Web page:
Written by Tom Taylor
Art by Jheremy Raapack, Mike S. Miller
Published by DC Comics
Release Date: November 13, 2013

STK617843The companion series to the hit game hits stores in hardcover format today, and is, straight up, a very entertaining read.

The rules as we know them are thrown out the window by Tom Taylor as his unpredictable script takes readers down a “what-if” rabbit hole of never knowing what might come next. Injustice is filled with shocking moments (and, quite possibly, a “fridging” situation, but that is a discussion for another day) that will keep readers on their toes from the first page to the last. Because this series exists outside of the DCU continuity, Taylor is able to let loose in this series, which has a very similar vibe to Marvel’s Old Man Logan. Violence is definitely on the menu, which is fitting for a fighting game, but Taylor does a great job of keeping the story in this volume from being a constant slugfest. There is a lot of very insightful dialogue in this collection, some observations that really cut deep to the core of these characters and their personalities, and I very much appreciated Taylor’s take on some of the big names of the DCU. His is a fresh voice and a fresh take on some legendary characters, free of the baggage of a shared universe. He takes these well known characters and runs a little wild, creating a thrill ride of a read that was surprisingly gripping for a video game tie-in. Once I started I couldn’t put this book down, ravenously devouring the story, determined to find out what was going to happen next as these titans started to square off. Taylor adds in a fair amount of humour when appropriate (and sometimes needed), and keeps the story from becoming too convoluted. There are twists and turns and unexpected events, but for the most part it is a straightforward read with the excitement coming from never knowing what might happen next, rather than a dozen levels of subplot. In this volume it is very obvious that he is building toward something absolutely explosive, and I can’t wait to see what that might be.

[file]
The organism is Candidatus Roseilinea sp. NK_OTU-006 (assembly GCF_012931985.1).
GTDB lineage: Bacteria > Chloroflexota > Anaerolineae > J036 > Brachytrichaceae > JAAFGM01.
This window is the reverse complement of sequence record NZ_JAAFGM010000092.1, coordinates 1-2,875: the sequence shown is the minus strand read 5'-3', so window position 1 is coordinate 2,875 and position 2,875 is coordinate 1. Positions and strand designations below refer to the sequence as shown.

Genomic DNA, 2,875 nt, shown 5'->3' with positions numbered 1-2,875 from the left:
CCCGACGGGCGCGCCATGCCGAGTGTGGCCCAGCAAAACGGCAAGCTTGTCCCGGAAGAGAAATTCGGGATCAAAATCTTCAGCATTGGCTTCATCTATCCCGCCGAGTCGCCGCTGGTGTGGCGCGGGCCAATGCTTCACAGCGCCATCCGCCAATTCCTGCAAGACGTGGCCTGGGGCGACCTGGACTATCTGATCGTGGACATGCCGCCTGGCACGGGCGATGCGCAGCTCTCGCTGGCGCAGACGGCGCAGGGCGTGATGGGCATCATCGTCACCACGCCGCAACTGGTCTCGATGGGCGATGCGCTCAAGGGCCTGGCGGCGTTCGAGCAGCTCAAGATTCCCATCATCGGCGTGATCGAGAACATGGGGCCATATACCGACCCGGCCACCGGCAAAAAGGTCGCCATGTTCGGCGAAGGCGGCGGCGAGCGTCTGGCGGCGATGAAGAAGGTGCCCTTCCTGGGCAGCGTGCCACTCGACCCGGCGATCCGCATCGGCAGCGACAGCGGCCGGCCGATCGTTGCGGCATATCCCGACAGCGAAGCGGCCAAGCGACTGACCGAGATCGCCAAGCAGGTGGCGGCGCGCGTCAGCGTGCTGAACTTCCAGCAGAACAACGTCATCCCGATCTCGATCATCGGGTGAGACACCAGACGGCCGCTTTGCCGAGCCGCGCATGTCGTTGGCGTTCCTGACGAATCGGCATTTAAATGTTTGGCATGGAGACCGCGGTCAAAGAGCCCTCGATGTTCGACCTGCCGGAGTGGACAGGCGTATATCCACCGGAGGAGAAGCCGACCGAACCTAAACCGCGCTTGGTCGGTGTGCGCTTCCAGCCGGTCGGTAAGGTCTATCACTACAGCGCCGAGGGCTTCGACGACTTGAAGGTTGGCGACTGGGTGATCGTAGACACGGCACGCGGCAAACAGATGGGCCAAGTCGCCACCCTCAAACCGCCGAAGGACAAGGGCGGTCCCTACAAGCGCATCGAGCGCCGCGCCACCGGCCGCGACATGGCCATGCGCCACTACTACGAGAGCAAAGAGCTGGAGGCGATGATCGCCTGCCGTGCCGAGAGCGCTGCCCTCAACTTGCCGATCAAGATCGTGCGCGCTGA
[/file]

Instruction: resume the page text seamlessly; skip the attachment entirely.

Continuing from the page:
Jheremy Raapack & Mike S. Miller handle most of the art duties in this collection, and for the most part their work is very solid. Due to the nature of the original release of this series (weekly digital chapters) it is difficult to expect a visually cohesive work from start to finish. Raapack & Miller’s pages are the strongest of the bunch, delivering some fantastic panels and splashes of these iconic characters, though the flow of the collection is hurt by the rapidly changing styles throughout. For the most part the artists attempt to maintain one cohesive feel, which is helped by the colour work, but at times the style shifts are jarring. Both artists do Taylor’s script justice overall and the collection does not have any true “low moments”, and when you consider the amount of hands working on the art side of this series that is quite impressive.

Overall, the first volume of Injustice: Gods Among Us is an entertaining read that flows a lot like a video game. Intense action with some strong emotional cut scenes gives this volume the perfect feel. Taylor’s story grew stronger as the collection progressed and I can’t wait to see what he has in store for readers as this no-holds-barred series drives forward.

The Verdict: 8.5/10


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